Lycian Way: Where to Stay

Where to Stay

Article

One of the nice things about the Lycian Way is that there are so many options for accommodation. Below is a description of the general options. We also have a detailed listing of specific accommodation options that you can review online. For the most up-to-date listing (as well as being interactive and fully geo-located), check out our TrekRight mobile app for the Lycian Way – the app is updated frequently as we gather / receive new details).

Signage at Çıralı, April 2013  -  Photo by Stijn Nieuwendijk

Signage at Çıralı, April 2013 – Photo by Stijn Nieuwendijk

Hotels & Pensions
The larger communities, such as Fethiye and Kaş, have traditional hotels and a full range of other accommodation options. Throughout Turkey, though, including in the majority of villages, you’ll also find excellent pensions (“pansiyons” in Turkish). These can be formal establishments comparable to a Bed & Breakfast, or they can be completely informal — a family that simply makes a couple of rooms available in their home and shares their meals with you. Depending on your travel style, these informal family-style pensions are often a highlight of the trip – true Turkish hospitality is a joy to experience and staying with these (usually) charming, warm, friendly families is a great way to be exposed to that hospitality.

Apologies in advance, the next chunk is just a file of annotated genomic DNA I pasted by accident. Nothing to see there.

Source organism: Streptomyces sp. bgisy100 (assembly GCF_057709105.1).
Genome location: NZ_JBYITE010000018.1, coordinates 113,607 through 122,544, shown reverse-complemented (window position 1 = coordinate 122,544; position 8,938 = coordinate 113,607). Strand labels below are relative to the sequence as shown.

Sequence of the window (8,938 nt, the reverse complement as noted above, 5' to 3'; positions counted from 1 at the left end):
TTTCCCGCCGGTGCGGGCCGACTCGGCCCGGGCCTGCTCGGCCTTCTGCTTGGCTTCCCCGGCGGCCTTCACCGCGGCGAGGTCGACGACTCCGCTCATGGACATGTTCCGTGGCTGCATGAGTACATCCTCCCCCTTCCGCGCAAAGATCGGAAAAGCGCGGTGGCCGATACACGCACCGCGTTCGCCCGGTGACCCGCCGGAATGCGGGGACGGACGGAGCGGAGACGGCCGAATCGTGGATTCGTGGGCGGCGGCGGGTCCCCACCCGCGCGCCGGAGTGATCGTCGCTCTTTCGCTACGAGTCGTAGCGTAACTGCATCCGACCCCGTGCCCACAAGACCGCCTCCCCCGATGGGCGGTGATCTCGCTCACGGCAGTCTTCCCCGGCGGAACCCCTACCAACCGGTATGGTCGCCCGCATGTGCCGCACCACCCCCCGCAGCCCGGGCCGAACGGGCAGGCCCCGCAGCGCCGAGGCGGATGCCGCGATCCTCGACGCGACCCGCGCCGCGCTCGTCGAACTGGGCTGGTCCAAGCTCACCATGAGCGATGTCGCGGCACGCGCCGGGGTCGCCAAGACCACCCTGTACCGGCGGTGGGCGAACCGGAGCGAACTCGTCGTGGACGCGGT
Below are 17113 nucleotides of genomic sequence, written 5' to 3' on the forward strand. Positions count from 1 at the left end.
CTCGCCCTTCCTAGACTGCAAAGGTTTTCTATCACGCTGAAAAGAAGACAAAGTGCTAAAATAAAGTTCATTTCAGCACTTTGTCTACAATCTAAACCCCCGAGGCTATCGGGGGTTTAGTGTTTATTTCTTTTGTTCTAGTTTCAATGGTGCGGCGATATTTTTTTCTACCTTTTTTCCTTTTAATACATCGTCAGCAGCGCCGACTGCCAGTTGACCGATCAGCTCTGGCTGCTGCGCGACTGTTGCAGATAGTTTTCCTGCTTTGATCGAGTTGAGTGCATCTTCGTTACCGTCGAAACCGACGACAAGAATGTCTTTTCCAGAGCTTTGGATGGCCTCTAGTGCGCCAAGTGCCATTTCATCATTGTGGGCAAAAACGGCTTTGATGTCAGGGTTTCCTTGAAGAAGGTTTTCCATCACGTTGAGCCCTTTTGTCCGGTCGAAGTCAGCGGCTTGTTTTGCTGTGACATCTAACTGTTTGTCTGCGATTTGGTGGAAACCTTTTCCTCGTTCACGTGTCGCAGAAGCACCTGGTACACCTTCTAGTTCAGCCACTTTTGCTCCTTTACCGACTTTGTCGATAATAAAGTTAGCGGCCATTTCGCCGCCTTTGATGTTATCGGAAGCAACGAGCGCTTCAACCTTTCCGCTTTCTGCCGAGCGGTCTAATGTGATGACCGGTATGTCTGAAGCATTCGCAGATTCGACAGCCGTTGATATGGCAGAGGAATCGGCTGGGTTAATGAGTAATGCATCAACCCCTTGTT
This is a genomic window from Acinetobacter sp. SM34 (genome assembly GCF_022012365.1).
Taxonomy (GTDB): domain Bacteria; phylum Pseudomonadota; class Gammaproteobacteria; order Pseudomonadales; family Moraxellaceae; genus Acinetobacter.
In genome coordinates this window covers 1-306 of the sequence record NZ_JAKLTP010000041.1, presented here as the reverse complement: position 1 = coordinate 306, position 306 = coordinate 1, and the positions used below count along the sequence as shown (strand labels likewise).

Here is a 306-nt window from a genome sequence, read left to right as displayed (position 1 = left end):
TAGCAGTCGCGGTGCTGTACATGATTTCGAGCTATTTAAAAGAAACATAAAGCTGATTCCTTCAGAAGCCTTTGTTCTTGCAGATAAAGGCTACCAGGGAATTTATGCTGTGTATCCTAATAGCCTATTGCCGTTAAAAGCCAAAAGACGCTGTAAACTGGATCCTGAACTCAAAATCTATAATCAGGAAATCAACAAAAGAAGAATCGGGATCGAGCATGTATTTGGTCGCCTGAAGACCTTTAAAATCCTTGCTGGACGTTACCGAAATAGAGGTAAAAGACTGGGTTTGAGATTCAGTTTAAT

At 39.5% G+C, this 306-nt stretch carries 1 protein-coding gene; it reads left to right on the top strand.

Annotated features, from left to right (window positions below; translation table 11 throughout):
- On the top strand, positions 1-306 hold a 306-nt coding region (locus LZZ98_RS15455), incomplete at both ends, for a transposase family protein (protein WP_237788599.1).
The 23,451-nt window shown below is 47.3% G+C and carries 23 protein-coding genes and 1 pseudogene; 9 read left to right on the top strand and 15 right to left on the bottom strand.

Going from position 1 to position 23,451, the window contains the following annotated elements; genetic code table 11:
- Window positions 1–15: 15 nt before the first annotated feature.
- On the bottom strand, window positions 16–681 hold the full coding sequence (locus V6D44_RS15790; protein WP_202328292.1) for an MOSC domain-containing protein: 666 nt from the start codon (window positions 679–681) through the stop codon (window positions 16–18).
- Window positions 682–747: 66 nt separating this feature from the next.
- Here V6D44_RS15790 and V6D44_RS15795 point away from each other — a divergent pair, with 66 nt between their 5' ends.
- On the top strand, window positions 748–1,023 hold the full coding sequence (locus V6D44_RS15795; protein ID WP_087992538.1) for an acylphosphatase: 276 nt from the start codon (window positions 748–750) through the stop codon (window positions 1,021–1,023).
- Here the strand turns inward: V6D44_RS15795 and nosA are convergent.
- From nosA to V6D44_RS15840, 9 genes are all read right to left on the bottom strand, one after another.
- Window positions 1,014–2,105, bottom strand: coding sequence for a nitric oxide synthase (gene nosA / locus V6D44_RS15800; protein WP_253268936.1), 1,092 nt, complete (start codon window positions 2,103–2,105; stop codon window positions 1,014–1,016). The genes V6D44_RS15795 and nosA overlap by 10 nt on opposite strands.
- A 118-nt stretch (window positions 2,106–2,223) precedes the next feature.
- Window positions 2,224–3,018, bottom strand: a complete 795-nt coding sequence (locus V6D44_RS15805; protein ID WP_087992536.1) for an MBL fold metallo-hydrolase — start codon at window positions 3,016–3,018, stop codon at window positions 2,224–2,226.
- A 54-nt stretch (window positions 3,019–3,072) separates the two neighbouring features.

The Lycian Way has become established enough now that there are almost always accommodation regularly available throughout the trek (with the notable exception of the long multi-day stretch through the mountains between Myra and Finike, for which ‘wild’ camping is still the only option – though those sections can easily be skipped). We list many great options linked to each community or route section, of course, though there are many more available in most places. As the Lycian Way gains in awareness, the infrastructure to support it is equally growing — new pensions (not to mention tour operators, and so on) are popping up all the time. The logistics associated with trekking the Lycian Way are becoming much simpler.

Fatma Mete of Sidyma Homes cooking something delicious.

Fatma Mete of Sidyma Homes cooking something delicious. – Photo used with permission